60s worst – Thunderball. Fab settings but just so S L O W and boring. Honourable mention to the ‘Japanese disguise’ of You Only Live Twice – one of the most embarassing parts of the series.

    70s best – The Spy who Loved Me. A poor decade for Bond, this is probably the least objectionable.

    70s worst – Difficult to choose, could make a case for Golden Gun, Live and Let Die (controversial I know) or Moonraker – the dated and offensive Blaxploitation of Live and Let Die swings it.

    80s best – its a controversial choice but my vote goes to A View to a Kill, outstanding performance from Walken as probably the most psychotic bad guy in the whole series. My Bond guilty pleasure.

    80s worst – Octopussy. Bond in a clown outfit? fighting with tennis rackets? Casual racism (that should keep you in curry….), mix all of that and more with a incomprehensible plot and a barely adequate budget and you get this horrible mess of a movie. Oh and Tarzan.

    90s best – Goldeneye. Not only the best of the 90s – one of the best of the whole series, a great reboot.

    90s worst – its a toss up between Tomorrow Never Dies and The World is Not Enough, 2 Bond movies I struggle to differentiate – 2 of the most forgettable entries into the series. Could make a case for either of them but I’ll go for Tomorrow Never Dies – Hong Kong actioner and Bond does not a happy marriage make – it just leaves me feeling a bit ‘Meh….’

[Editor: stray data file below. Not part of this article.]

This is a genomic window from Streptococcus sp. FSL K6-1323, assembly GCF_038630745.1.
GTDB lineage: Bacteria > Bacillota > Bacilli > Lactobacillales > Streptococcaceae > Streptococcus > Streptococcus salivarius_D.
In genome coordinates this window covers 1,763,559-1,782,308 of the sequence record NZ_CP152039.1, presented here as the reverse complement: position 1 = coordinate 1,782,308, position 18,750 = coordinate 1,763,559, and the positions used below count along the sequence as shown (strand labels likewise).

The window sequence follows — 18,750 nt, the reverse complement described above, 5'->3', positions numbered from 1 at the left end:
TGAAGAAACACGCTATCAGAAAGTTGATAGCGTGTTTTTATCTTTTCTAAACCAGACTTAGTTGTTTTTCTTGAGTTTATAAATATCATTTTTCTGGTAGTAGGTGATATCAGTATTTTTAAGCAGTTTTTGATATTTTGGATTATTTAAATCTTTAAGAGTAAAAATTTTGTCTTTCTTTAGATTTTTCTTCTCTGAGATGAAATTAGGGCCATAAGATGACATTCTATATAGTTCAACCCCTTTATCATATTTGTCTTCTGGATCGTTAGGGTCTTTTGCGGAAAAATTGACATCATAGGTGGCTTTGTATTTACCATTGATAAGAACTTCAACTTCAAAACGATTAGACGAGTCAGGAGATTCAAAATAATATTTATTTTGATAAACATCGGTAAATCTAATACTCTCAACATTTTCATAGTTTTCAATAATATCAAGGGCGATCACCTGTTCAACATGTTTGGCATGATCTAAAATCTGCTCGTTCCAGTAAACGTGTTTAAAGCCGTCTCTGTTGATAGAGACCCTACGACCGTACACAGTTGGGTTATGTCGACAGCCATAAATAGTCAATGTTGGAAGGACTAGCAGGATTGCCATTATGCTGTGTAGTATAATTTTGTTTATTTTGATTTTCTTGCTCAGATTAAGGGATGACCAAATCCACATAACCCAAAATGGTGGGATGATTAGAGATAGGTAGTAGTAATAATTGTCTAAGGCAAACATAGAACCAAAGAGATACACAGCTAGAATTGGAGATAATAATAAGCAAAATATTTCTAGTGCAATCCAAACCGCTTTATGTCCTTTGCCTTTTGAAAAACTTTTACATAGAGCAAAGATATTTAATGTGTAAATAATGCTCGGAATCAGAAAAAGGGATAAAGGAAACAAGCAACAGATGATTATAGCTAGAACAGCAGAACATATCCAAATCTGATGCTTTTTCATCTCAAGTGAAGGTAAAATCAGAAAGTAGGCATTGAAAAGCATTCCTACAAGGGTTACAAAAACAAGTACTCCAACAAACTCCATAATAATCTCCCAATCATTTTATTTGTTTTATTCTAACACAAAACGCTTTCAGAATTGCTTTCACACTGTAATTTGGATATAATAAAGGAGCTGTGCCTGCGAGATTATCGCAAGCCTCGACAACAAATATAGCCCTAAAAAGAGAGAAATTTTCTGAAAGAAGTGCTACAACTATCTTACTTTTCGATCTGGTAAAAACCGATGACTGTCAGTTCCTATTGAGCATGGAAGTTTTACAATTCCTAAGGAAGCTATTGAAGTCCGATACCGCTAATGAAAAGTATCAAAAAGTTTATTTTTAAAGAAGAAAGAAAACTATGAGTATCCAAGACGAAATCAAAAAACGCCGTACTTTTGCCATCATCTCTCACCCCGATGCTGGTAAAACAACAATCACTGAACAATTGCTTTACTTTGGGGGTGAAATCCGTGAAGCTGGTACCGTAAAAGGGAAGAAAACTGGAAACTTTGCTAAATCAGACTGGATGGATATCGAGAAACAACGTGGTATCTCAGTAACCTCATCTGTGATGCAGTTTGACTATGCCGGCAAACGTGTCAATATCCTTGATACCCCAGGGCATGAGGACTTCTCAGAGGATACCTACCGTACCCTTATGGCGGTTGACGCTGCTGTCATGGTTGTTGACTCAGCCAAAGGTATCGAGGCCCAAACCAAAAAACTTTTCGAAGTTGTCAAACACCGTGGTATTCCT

00s best – Casino Royale – no question, its in the top 5 of the whole series

    00s worst – Die Another Day – wrong on almost every level, wrong in so so so many ways. A fortune of a budget wasted.

  16. Someone thought Halle Berry was one of the worst Bond girls ever, because she was not a favorite actress of this person? Wow! How illuminating . . . not.

    Meanwhile, here is a list of my favorite and least favorites:

    FAVORITE: “On Her Majesty’s Secret Service”
    LEAST FAVORITE: “Goldfinger”

    FAVORITE: “The Spy Who Loved Me”
    LEAST FAVORITE: “The Man With the Golden Gun”

    FAVORITE: “The Living Daylights”
    LEAST FAVORITE: “A View to a Kill

    FAVORITE: “Goldeneye”